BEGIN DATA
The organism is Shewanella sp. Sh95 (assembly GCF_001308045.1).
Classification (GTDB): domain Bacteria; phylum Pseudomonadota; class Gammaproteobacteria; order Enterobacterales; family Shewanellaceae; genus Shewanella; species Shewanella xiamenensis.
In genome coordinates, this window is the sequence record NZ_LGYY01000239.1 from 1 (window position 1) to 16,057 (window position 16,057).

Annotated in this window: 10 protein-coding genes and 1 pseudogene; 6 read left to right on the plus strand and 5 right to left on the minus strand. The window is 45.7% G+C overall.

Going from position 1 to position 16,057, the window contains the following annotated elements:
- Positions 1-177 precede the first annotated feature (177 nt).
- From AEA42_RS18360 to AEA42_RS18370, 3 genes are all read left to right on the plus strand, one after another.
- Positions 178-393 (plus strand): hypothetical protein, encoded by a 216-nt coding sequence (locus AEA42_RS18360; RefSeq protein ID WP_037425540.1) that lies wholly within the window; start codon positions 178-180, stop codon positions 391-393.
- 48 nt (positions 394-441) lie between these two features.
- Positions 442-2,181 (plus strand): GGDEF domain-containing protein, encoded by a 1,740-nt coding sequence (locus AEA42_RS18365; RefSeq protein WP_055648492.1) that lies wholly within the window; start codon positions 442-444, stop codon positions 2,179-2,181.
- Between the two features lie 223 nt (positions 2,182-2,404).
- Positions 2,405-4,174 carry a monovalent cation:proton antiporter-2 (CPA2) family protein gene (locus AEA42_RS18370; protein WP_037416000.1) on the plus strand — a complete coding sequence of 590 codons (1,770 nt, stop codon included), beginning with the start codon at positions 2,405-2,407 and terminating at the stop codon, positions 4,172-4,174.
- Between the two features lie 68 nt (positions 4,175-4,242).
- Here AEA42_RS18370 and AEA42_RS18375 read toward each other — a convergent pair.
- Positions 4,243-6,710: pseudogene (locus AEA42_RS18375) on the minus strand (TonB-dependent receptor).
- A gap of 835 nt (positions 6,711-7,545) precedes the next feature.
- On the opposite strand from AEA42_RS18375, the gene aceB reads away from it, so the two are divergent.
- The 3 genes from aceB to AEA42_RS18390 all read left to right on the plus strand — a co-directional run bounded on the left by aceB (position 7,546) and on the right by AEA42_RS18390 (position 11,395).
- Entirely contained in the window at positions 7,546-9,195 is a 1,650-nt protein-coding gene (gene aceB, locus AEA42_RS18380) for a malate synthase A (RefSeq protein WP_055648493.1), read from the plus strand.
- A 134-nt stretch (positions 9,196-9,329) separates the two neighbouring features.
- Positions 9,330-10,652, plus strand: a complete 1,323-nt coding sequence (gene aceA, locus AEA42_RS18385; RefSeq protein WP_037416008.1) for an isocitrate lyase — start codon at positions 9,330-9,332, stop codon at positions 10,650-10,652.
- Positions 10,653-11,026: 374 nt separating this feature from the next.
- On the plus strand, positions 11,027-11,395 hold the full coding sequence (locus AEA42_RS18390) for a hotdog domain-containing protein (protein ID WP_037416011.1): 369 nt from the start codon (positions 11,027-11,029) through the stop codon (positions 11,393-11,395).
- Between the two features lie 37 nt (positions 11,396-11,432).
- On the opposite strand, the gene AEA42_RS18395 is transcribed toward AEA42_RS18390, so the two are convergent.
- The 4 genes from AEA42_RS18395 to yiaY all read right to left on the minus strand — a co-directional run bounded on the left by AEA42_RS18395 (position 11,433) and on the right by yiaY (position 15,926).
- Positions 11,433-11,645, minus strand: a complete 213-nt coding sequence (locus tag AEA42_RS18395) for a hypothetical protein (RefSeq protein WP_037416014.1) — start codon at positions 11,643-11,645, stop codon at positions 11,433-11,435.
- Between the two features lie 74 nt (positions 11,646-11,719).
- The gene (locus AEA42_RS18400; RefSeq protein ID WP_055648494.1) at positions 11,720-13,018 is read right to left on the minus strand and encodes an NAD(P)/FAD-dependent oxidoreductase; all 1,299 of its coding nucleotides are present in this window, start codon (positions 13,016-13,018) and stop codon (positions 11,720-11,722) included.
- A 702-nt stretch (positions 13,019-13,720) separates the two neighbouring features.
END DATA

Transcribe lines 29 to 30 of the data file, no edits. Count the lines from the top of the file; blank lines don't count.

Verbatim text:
- The gene (locus AEA42_RS18400; RefSeq protein ID WP_055648494.1) at positions 11,720-13,018 is read right to left on the minus strand and encodes an NAD(P)/FAD-dependent oxidoreductase; all 1,299 of its coding nucleotides are present in this window, start codon (positions 13,016-13,018) and stop codon (positions 11,720-11,722) included.
- A 702-nt stretch (positions 13,019-13,720) separates the two neighbouring features.